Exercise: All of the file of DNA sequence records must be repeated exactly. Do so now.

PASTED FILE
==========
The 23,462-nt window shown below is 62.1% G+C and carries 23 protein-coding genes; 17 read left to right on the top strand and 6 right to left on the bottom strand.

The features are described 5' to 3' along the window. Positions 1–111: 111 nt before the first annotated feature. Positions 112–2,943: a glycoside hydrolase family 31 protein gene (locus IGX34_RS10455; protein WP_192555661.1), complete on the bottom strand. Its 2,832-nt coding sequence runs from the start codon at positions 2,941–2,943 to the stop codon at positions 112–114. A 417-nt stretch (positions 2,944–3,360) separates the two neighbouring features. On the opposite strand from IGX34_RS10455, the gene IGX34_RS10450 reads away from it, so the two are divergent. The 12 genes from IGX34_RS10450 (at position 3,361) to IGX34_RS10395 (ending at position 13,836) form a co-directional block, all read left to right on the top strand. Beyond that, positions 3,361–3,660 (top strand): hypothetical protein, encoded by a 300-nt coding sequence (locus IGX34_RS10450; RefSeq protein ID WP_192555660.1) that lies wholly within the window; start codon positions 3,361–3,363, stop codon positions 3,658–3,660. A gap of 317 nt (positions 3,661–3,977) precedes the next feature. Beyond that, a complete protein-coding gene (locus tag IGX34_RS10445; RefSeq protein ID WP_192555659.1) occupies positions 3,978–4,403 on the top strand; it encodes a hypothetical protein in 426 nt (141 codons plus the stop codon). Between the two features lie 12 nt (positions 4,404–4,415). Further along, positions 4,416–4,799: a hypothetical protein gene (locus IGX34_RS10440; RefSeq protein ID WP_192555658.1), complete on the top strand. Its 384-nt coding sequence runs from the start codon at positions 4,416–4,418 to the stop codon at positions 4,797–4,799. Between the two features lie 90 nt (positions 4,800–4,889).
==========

The 23,462-nt window shown below is 62.1% G+C and carries 23 protein-coding genes; 17 read left to right on the top strand and 6 right to left on the bottom strand.

The features are described 5' to 3' along the window. Positions 1–111: 111 nt before the first annotated feature. Positions 112–2,943: a glycoside hydrolase family 31 protein gene (locus IGX34_RS10455; protein WP_192555661.1), complete on the bottom strand. Its 2,832-nt coding sequence runs from the start codon at positions 2,941–2,943 to the stop codon at positions 112–114. A 417-nt stretch (positions 2,944–3,360) separates the two neighbouring features. On the opposite strand from IGX34_RS10455, the gene IGX34_RS10450 reads away from it, so the two are divergent. The 12 genes from IGX34_RS10450 (at position 3,361) to IGX34_RS10395 (ending at position 13,836) form a co-directional block, all read left to right on the top strand. Beyond that, positions 3,361–3,660 (top strand): hypothetical protein, encoded by a 300-nt coding sequence (locus IGX34_RS10450; RefSeq protein ID WP_192555660.1) that lies wholly within the window; start codon positions 3,361–3,363, stop codon positions 3,658–3,660. A gap of 317 nt (positions 3,661–3,977) precedes the next feature. Beyond that, a complete protein-coding gene (locus tag IGX34_RS10445; RefSeq protein ID WP_192555659.1) occupies positions 3,978–4,403 on the top strand; it encodes a hypothetical protein in 426 nt (141 codons plus the stop codon). Between the two features lie 12 nt (positions 4,404–4,415). Further along, positions 4,416–4,799: a hypothetical protein gene (locus IGX34_RS10440; RefSeq protein ID WP_192555658.1), complete on the top strand. Its 384-nt coding sequence runs from the start codon at positions 4,416–4,418 to the stop codon at positions 4,797–4,799. Between the two features lie 90 nt (positions 4,800–4,889).